Closed Bug 168157 Opened 18 years ago Closed 12 years ago

Mozilla frozen during rendering


(Core :: Layout: Tables, defect)

Not set





(Reporter: markushuebner, Unassigned)




(Keywords: perf, testcase)


(2 files)

45.06 KB, application/x-gzip
217.54 KB, application/octet-stream
Using trunk build 2002091014 on win-xp pro,1.1ghz,512ram the testcase freezes 
Mozilla - there is also no incremental reflow.
MSIE has a nice incremental reflow and is fine responsive.
Anyone willing to take this bug?
Keywords: hang, perf
This page also almost freezes my IE 6, CPU usage goes to 100%
Here MSIE6 also has 100% cpu usage but it is still very responsive (tool bar 
etc.) and incremental reflow shows progress.
I took a quick look at what that page does.  It uses this "silktext" function to
write out some text.  This "silktext" function basically builds up some text,
pixel by pixel, out of tables.  So each line is a separate table with a single
row.  Inside this, each character and space between characters is a separate td.
 Inside this td is another table that actually draws the char.  For example, the
letter 'I' is broken down as:


and then drawn as a 4 by 3 table with cells all sized 1px by 1px and background
colors set on the cells.

I suspect that we spend all of our time reflowing all this nested auto-sizing
table crap and/or parsing the document.write() calls that build the crap.

Component: Layout → HTMLTables
OS: Windows XP → All
Hardware: PC → All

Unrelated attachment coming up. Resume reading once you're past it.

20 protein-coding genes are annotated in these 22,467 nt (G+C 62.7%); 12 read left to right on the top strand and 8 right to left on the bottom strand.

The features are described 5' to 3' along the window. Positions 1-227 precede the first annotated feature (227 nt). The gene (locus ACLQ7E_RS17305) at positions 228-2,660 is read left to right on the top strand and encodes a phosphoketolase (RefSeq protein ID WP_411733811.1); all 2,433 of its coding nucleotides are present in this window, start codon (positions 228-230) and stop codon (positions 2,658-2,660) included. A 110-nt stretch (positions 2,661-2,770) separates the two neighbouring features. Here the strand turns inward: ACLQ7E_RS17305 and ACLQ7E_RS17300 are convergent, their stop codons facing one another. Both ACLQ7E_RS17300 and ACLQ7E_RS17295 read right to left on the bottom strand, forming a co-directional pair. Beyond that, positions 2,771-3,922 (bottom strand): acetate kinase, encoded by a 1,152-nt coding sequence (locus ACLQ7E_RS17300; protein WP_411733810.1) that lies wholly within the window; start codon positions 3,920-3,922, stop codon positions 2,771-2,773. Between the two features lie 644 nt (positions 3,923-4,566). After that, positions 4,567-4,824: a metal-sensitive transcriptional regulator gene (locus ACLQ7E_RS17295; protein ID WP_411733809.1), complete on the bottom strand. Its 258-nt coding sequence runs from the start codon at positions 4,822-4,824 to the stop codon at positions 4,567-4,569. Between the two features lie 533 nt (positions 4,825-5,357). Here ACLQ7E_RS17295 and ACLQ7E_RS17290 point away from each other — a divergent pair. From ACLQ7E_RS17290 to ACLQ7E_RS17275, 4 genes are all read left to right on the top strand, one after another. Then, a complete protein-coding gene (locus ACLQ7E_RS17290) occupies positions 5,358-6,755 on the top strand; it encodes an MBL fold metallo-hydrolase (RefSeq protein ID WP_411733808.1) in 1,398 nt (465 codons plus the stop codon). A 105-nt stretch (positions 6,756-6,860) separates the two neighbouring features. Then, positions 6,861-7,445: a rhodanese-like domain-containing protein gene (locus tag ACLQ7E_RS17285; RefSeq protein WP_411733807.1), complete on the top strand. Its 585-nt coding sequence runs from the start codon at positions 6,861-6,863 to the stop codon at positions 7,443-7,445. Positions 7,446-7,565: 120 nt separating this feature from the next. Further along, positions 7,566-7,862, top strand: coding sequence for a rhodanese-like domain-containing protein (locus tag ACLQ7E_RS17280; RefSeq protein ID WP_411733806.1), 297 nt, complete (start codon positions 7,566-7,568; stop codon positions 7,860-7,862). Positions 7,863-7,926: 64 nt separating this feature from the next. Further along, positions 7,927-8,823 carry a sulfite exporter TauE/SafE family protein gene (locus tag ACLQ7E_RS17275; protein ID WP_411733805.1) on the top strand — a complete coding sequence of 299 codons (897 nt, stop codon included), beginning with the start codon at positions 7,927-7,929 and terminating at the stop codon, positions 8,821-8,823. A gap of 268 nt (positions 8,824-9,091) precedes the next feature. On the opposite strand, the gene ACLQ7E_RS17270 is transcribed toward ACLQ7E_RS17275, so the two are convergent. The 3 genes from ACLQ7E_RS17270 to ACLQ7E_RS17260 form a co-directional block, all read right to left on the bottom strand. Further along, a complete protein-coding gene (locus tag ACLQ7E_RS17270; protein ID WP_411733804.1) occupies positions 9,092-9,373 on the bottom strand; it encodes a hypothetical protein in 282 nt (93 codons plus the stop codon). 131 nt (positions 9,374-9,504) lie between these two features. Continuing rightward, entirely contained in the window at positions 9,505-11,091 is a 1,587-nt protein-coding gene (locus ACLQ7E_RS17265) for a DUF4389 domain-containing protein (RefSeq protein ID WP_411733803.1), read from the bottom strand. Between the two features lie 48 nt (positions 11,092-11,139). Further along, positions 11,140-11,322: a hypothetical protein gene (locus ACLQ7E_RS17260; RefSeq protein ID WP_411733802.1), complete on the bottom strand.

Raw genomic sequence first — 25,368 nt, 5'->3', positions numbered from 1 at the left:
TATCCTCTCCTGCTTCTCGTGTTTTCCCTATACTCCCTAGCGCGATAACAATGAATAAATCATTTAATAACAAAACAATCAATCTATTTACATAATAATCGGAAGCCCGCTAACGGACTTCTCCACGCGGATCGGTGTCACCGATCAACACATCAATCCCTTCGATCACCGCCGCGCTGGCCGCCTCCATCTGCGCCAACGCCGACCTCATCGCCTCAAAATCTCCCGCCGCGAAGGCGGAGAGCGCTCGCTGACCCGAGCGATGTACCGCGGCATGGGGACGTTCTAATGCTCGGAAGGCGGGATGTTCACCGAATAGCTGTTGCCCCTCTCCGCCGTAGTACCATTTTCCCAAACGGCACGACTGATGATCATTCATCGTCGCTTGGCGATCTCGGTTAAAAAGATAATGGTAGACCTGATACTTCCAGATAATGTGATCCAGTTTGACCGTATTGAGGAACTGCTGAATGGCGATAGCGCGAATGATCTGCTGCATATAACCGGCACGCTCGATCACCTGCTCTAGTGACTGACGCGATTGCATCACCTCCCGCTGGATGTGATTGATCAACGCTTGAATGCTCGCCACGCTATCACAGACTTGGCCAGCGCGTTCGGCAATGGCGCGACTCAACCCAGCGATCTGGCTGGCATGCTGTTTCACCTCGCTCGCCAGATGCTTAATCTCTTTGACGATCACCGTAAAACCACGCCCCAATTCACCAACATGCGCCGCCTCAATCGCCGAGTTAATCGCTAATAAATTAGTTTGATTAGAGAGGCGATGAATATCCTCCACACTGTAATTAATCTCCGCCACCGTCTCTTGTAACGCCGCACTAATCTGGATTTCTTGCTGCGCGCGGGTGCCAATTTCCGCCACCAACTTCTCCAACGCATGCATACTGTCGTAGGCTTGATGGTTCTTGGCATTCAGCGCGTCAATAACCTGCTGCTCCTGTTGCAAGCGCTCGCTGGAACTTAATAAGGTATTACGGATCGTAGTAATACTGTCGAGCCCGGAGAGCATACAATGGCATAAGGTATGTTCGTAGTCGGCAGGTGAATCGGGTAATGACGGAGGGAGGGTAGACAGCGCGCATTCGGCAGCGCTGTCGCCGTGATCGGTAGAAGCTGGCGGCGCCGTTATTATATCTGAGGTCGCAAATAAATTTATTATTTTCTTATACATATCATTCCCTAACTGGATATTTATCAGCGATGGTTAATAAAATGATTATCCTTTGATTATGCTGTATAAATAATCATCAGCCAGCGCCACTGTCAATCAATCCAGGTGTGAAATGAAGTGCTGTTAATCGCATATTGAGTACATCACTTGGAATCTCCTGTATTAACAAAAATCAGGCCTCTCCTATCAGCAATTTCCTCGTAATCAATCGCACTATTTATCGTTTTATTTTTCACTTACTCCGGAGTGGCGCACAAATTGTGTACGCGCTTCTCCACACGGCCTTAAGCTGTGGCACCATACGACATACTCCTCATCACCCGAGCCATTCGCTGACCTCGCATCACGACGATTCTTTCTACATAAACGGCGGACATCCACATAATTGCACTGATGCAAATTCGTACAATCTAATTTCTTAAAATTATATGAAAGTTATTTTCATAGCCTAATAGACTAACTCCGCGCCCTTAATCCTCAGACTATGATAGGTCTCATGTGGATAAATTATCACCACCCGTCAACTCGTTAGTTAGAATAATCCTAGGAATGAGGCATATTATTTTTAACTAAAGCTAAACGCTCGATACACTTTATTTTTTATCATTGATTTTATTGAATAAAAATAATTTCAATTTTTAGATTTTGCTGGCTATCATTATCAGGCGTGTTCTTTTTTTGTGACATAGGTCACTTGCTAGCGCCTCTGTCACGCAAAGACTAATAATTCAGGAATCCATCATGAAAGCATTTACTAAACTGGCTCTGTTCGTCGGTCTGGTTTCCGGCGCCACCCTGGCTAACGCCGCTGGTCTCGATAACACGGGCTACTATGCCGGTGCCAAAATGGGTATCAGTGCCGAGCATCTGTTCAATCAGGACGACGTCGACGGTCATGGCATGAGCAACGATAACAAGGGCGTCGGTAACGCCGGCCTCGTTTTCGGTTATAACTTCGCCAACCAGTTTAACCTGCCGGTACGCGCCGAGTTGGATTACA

Probably also related to bug 54542 - we are very slow at rendering tables with
large numbers of rows/columns.

We should get a jprof; it might be of more general use.
When displaying with a
debug build I see messages about document.all and document.layers
I tried getting a jprof.... it looked bogus (I _know_ 10% of the time was not
spent in mork on that testcase).
Probably also related to bug 94587.
Depends on: 91643
Priority: -- → P2
Target Milestone: --- → Future
Keywords: testcase
The upcoming fix in bug 85755 might help here too.
Assignee: attinasi → other
Target Milestone: Future → ---
Using the 7.01 released build on Win XP and the 11/21/02 Trunk on Linux, the
page does render, but very slowly. The browser never totally freezes.
More info: page takes 21 seconds to load in 1/08/03 Trunk Build on Win XP.
During that period, it looks like Mozilla is frozen, but after a second, the
browser starts up again.
Maybe bug 97229 might help here too?
Attached file a jprofile
based on original url:
test script is same to	comments #19 of bug 186465
We seem to be spending a lot of time in
nsAString::do_AssignFromReadable(nsAString const&) ....

Leon, if you can attach the profiles unzipped, please do that.  If you cannot,
don't tar up single files -- that's sort of pointless.  Just gzip them.  ;)
this jprof is too good to be true no table reflow visible ;-). I am very
sceptical that this jprof is valid. Even the usual suspects (cellmap) dont show up.
I can't load the test page at all in a recent build. I see 20-30 seconds of high
CPU load (many samples under nsParser::BuildModel(), mostly in
nsCSSFrameConstructor table construction stuff). But then CPU load drops to
zero, and it looks like I've deadlocked in

I see similar results, except the chunk of active CPU time is mostly showing up
as doing JS GC-related locking (from GC and AllocateGCThing, IIRC).
If you see js_AllocGCThing calling js_GC, we're in the "last ditch" trying to
collect garbage because malloc has failed.  That's bad, but the JS GC-allocator
can't do much more than give up after one try.  If it isn't giving up (if
control flow remains in a single invocation of js_AllocGCThing and whatever it
calls), then there's a JS bug to file.

But if js_AllocGCThing fails in turn, and the failure propagates back to
JS_NewObject or whatever (need a full stack), then someone is just banging his
head against a wall at a higher layer, in the DOM I guess.

Target Milestone: --- → Future
Keywords: mozilla1.3
Blocks: 91351
This page still deadlocks for me, but reducing the testcase allows it to work.
On the testcase at
MSIE 6 on winxp is very fine doing incremental loading.